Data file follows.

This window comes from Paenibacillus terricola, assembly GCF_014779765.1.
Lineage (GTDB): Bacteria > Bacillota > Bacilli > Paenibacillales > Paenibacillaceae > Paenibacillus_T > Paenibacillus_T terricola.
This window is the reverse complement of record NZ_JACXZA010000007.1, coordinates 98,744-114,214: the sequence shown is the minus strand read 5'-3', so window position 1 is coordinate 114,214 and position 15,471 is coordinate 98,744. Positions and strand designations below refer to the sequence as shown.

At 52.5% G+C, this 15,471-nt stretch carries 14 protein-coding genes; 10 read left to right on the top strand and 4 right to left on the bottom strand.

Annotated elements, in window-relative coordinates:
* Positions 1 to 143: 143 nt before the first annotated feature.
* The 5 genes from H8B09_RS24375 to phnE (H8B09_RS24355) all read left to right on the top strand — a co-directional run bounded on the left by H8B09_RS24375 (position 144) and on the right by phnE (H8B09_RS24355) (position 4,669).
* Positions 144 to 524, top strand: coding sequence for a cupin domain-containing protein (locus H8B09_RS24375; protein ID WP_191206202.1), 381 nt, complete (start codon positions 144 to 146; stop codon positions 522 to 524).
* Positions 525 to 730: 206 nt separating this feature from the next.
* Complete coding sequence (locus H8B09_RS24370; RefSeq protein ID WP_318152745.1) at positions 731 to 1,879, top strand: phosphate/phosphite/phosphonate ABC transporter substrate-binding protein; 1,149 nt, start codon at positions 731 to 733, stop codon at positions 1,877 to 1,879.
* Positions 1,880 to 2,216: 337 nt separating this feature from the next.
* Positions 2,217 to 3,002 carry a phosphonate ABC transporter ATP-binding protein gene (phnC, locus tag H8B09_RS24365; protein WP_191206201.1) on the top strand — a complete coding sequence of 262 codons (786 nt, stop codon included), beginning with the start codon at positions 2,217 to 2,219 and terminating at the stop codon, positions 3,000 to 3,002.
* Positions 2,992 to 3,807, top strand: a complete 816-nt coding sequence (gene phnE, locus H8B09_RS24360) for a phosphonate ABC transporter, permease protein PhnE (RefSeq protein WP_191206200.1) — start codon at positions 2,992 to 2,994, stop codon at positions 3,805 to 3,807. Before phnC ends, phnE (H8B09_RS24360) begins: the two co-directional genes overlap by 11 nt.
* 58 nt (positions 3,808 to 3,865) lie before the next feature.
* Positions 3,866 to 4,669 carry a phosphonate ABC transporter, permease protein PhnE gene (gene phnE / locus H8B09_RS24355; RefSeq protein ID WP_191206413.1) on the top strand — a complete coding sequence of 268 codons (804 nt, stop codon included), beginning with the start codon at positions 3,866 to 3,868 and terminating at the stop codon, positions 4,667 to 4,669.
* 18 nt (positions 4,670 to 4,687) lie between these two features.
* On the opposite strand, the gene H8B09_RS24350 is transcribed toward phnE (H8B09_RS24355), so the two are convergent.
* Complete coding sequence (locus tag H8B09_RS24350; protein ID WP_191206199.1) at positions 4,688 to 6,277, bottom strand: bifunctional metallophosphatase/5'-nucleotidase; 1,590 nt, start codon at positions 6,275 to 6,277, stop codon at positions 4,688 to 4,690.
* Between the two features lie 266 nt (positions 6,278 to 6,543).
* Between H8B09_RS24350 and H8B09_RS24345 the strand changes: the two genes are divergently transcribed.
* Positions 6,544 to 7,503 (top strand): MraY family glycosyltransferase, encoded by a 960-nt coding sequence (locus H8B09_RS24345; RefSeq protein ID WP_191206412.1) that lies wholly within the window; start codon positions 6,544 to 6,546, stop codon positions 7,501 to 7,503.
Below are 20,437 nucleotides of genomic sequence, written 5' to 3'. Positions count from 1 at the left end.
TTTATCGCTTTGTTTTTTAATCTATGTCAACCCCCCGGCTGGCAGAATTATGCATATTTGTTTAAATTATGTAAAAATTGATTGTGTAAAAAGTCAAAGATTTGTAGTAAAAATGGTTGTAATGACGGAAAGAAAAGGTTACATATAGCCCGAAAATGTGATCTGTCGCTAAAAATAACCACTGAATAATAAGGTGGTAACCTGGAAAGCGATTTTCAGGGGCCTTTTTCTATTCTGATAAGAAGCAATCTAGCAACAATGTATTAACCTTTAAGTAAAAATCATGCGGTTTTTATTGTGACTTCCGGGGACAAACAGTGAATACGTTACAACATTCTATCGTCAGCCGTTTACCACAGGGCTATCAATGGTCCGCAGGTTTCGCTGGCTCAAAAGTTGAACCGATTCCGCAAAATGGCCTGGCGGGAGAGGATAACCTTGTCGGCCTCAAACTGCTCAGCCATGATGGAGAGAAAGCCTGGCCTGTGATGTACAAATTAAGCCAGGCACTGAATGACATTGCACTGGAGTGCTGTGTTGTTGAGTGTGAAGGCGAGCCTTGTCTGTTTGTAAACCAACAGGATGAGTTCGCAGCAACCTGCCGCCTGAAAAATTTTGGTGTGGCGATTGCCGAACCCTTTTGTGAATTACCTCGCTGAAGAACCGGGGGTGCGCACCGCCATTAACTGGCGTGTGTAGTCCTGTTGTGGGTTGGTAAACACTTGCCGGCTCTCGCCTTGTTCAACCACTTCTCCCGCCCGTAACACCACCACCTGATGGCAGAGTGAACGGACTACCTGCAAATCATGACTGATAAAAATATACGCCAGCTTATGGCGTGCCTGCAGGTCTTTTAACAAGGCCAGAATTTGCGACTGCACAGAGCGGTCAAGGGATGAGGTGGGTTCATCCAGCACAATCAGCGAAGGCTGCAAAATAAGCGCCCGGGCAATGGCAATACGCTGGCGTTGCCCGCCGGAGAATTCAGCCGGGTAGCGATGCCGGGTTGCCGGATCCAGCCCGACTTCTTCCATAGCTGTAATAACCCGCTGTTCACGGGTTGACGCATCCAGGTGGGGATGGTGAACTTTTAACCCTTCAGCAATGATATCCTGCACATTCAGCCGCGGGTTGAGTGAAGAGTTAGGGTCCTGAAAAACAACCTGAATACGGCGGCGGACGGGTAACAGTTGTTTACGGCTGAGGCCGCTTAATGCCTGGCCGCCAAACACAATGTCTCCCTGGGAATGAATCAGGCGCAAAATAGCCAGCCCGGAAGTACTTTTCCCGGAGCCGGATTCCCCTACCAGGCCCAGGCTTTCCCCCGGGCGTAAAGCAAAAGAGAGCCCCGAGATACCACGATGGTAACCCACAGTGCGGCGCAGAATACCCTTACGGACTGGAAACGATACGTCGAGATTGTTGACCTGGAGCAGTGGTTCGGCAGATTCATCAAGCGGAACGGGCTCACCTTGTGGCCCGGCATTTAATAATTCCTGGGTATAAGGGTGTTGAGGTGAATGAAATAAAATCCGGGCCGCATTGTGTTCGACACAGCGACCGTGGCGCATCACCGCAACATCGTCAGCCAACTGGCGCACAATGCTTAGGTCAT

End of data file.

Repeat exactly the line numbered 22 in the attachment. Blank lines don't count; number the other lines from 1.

Below are 20,437 nucleotides of genomic sequence, written 5' to 3'. Positions count from 1 at the left end.